// have an indegree of 0.    TaskNode currentTask = taskQueue.take();

    CompletableFuture<T> taskFuture = scheduleTask(currentTask, taskQueue,
                                                  nodeIndegrees, functionProvider);
    futures.put(currentTask.getName(), taskFuture);

    if (this.leafNodes.contains(currentTask.getName())) {
        if (leafNodeScheduled == this.leafNodes.size()) {
            // We've scheduled all leaf nodes in the task set. Done!

T is the type of the results that the tasks will produce. The scheduleTask() method actually schedules the tasks asynchronously:

private CompletableFuture<T> scheduleTask(final TaskNode task,
                                          final BlockingQueue<TaskNode> taskQueue,
                                          final Map<String, T> taskResults,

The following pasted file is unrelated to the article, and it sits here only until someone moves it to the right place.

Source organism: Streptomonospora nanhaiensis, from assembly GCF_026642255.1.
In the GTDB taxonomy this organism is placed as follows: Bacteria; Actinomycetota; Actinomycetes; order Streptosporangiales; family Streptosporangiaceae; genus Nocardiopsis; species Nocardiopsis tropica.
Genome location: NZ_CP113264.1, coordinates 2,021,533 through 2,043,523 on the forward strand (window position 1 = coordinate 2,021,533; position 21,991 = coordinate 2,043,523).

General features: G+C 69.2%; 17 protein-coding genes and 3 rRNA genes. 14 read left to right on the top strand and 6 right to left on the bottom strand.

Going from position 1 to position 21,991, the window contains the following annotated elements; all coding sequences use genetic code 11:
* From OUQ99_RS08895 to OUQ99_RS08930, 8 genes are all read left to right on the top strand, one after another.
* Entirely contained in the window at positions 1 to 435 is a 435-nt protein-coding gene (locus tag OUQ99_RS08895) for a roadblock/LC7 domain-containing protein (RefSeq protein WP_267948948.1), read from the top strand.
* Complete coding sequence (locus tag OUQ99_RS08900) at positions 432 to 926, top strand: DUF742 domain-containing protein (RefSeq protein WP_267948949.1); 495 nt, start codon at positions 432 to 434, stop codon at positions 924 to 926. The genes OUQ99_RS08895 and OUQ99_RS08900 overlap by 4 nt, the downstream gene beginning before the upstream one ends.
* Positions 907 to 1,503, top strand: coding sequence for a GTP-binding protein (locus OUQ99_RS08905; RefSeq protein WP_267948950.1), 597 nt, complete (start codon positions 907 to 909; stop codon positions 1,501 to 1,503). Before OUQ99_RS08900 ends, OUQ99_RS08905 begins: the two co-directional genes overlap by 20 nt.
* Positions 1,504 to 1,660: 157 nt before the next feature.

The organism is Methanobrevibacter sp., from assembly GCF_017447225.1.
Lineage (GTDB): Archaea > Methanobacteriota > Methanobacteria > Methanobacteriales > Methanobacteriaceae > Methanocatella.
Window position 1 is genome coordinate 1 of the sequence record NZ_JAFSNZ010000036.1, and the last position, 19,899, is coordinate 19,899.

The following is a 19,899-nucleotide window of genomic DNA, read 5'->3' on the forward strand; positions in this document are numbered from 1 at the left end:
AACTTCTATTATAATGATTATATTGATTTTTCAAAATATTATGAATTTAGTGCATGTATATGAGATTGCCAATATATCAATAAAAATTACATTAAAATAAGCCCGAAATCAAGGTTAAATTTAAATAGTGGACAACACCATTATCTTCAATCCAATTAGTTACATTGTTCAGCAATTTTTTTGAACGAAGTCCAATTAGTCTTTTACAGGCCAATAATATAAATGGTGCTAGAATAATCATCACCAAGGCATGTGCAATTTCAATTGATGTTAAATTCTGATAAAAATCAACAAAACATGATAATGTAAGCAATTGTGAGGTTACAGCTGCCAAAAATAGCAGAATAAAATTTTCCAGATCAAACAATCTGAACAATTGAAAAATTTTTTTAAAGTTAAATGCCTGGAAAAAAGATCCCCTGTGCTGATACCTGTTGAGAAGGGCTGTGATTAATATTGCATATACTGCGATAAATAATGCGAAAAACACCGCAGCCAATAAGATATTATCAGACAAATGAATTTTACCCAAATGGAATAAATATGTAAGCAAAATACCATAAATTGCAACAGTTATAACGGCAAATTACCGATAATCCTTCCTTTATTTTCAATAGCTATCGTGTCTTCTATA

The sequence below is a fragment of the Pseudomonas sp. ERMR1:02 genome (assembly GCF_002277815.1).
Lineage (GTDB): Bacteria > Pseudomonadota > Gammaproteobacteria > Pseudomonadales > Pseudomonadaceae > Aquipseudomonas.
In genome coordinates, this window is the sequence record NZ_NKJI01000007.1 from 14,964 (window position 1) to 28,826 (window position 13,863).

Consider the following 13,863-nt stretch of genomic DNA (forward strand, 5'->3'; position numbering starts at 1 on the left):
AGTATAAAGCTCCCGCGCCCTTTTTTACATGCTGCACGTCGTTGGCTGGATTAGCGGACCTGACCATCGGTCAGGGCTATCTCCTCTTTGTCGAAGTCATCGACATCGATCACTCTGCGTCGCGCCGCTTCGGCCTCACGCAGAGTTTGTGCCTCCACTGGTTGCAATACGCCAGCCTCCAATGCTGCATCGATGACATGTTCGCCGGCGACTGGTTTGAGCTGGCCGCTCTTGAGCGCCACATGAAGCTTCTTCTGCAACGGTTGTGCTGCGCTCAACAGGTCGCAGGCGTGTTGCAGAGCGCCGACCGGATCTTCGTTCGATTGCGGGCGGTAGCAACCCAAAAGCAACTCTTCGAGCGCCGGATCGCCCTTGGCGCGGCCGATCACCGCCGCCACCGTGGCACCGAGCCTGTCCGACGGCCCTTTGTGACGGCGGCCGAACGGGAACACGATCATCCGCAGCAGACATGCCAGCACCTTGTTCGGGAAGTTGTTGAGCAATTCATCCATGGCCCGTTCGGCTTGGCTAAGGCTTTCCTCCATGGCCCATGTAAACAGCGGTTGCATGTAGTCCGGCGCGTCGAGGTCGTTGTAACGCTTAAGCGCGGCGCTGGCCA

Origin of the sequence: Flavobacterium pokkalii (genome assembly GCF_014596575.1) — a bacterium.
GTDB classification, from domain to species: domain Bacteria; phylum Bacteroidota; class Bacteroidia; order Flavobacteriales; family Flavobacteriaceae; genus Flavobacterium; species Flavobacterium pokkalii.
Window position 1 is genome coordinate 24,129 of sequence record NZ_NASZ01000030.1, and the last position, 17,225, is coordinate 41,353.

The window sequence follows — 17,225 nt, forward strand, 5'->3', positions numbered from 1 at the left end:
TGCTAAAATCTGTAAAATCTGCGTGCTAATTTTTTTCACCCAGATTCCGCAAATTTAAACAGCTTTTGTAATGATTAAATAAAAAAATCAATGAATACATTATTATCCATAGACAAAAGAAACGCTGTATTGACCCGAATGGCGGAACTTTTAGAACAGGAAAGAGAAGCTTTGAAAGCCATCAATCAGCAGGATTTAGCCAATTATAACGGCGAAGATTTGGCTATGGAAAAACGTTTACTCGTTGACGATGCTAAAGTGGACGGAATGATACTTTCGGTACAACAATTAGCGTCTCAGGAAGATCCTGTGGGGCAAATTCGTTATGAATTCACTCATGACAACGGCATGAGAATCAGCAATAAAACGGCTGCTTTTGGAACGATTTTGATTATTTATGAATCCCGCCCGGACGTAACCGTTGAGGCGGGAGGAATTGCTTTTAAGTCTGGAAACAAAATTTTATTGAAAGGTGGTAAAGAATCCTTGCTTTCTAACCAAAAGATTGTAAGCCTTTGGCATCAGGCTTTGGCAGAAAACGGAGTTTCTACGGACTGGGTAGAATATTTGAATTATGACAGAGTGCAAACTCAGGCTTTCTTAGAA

final Map<String, Integer> nodeIndegrees,
                                          final FunctionProvider<T> functionProvider) {
    String taskName = task.getName();

    // Create a dummy future to start the task with desired inputs from all
    // dependencies (tasks that this task depends on)

    List<T> dependenciesRecords = new ArrayList<>();
    for (String dependencyName : task.getDependencies()) {
        dependenciesRecords.addAll(taskResults.getOrDefault(dependencyName, new ArrayList<>()));
    CompletableFuture<T> startCf = CompletableFuture.supplyAsync(() -> dependenciesRecords);
    PostCompletionTask postCompletionTask = new PostCompletionTask(task, taskQueue, taskResults, nodeIndegrees);
    Function<T, T> function = functionProvider.newFunction(taskName);